On September 30, 2011 the radical Al-Qaeda leader Anwar al-Awlaki was killed by two US drones operating in Yemen. Awlaki was a terrorist leader who had been linked to numerous terrorist attacks including the failed Times Square bomber, the Christmas day underwear bomber, the Fort Hood shooter, and even some of the hijackers involved in the September 11th attacks. Awlaki was also a United States citizen, born in the United States in 1971, making him a natural born US-citizen. Every citizen of the United States is granted all rights guaranteed to them by the constitution, including those who hold dual-citizenship, as Awlaki did with Yemen and the United States. According to the Fifth Amendment to the constitution, “No Person shall…be deprived of life, liberty, or property without due process of law.” Just before his death Awlaki was having breakfast with his entourage on the ground, before they spotted two drones operated by the US military. Awlaki fled, along with the people he was with, without opening fire or taking any hostile actions towards the drones. While trying to escape, the car carrying Awlaki, a second US citizen, and two others was fired upon by the drones. A hellfire missile destroyed the vehicle and killed all of the people inside. Four people, four human beings were blown-up, two of them US citizens. No trial, no jury, no rights were afforded to them, only death. President Obama apparently authorized this killing by way of a special telegram sent to the CIA, who had a special operation set up to monitor, track, and eventually capture/kill Awlaki. The only problem is that the president does not have this power that he supposedly used to authorize Awlaki’s killing. The constitution grants no power to the President to override the 5th Amendment in any case, under any circumstances. Also, a lot of people think the Patriot Act gave the government a huge amount of radical power that they can use to do a lot of stuff they couldn’t before, which may be true, but none of that power went directly to the President and none of it relates to anything outside of a court of law. All the rights of US citizens are still protected by the Constitution, including the right to a fair trial by a jury of their peers. Awlaki was the instigator of some horrible events, including what it one of the worst and most horrifying events in human history, 9/11. Awlaki indirectly caused the deaths of thousands of innocent Americans, people with friends, families. He was a misguided person with radical politics and a dangerously strong ability to influence the weak-minded and was possibly one of the most dangerous human beings on the planet, simply because of his proficiency in English which was so invaluable to Al Qaeda’s effort in America. However, there are reasons that we have the rules laid out by the constitution, these rules stop us from doing whatever we want, whenever we want, to whoever we want. Awlaki’s actions are indefensible, and I in no way am saying that his death was a bad thing; however, it was illegal according to US law, and we need to realize that we can’t just make exceptions to the rules that govern us whenever we feel like it. And we can’t let ourselves get blinded by emotion; especially in regards to topics like 9/11 where people let their emotions get so much the better of them, and tend to throw all logical thought out the window. Awlaki is gone, and that is probably a positive thing in terms of the safety of the US states and its citizens, but sooner or later we are going to have to realize that just because someone is a bad person, has political views far different from ours, or is a threat to our national and personal security that we can’t just kill them if they are still a US citizen, without a fair trial. It’s obvious that Awlaki was guilty of numerous amounts of horrible crimes, and that if he had ever gone to court, then he would almost certainly have been found guilty. We should have given him the trial he was guaranteed by the Constitution, but since we no longer have that option we must make sure that we never make the same mistake again. In this way we preserve what makes our country what it is, a morally ethical nation empowered by its laws and their rightful enforcement, that does not act simply on the whims of emotion.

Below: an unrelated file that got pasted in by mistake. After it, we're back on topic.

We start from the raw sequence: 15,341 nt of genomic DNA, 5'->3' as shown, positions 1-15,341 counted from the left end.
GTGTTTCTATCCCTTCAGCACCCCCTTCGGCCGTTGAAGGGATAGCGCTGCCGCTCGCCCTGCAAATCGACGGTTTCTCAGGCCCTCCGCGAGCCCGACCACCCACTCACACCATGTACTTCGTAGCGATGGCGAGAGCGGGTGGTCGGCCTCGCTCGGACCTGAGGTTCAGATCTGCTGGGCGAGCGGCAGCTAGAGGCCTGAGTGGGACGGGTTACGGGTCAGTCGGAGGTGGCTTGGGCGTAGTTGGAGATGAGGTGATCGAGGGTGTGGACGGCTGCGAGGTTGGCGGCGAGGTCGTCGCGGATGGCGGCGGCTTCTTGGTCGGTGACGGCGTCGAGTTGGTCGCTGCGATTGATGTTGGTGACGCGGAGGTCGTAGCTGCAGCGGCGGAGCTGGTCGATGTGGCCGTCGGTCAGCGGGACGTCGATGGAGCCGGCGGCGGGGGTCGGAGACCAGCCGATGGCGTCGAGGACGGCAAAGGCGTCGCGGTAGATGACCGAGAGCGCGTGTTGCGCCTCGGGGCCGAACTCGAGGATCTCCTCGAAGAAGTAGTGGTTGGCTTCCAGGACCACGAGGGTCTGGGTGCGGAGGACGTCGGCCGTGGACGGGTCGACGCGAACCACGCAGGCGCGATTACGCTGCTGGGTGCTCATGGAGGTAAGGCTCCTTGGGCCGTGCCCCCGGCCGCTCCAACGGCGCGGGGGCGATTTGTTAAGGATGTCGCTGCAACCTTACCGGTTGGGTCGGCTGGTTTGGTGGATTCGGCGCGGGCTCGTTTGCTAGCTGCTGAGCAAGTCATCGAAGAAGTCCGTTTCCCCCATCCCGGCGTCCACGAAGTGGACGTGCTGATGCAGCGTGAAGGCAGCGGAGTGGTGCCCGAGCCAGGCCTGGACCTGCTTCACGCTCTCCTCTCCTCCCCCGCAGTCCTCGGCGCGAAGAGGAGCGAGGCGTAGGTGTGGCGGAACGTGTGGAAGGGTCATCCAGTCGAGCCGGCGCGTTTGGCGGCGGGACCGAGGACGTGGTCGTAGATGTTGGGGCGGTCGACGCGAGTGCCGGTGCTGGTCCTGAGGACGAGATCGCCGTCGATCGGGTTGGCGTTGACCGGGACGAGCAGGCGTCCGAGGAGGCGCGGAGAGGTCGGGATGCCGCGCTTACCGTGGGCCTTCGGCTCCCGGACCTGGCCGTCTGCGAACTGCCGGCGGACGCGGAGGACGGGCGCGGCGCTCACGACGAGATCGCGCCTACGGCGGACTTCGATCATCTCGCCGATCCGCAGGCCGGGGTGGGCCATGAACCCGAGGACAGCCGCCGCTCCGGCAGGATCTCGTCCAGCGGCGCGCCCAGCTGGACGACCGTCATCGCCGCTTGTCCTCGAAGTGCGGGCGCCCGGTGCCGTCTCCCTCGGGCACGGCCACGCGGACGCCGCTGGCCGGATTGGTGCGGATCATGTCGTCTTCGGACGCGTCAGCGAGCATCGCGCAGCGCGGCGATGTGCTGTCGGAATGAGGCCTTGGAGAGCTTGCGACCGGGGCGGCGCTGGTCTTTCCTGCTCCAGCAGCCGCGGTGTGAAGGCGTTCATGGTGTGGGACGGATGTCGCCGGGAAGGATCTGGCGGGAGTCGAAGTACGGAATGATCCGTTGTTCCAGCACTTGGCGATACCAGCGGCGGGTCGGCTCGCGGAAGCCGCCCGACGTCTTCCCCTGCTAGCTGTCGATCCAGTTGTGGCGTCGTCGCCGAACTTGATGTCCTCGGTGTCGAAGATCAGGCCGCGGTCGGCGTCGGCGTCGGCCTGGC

The Murder of Anwar Al-Awlaki
October 16, 2011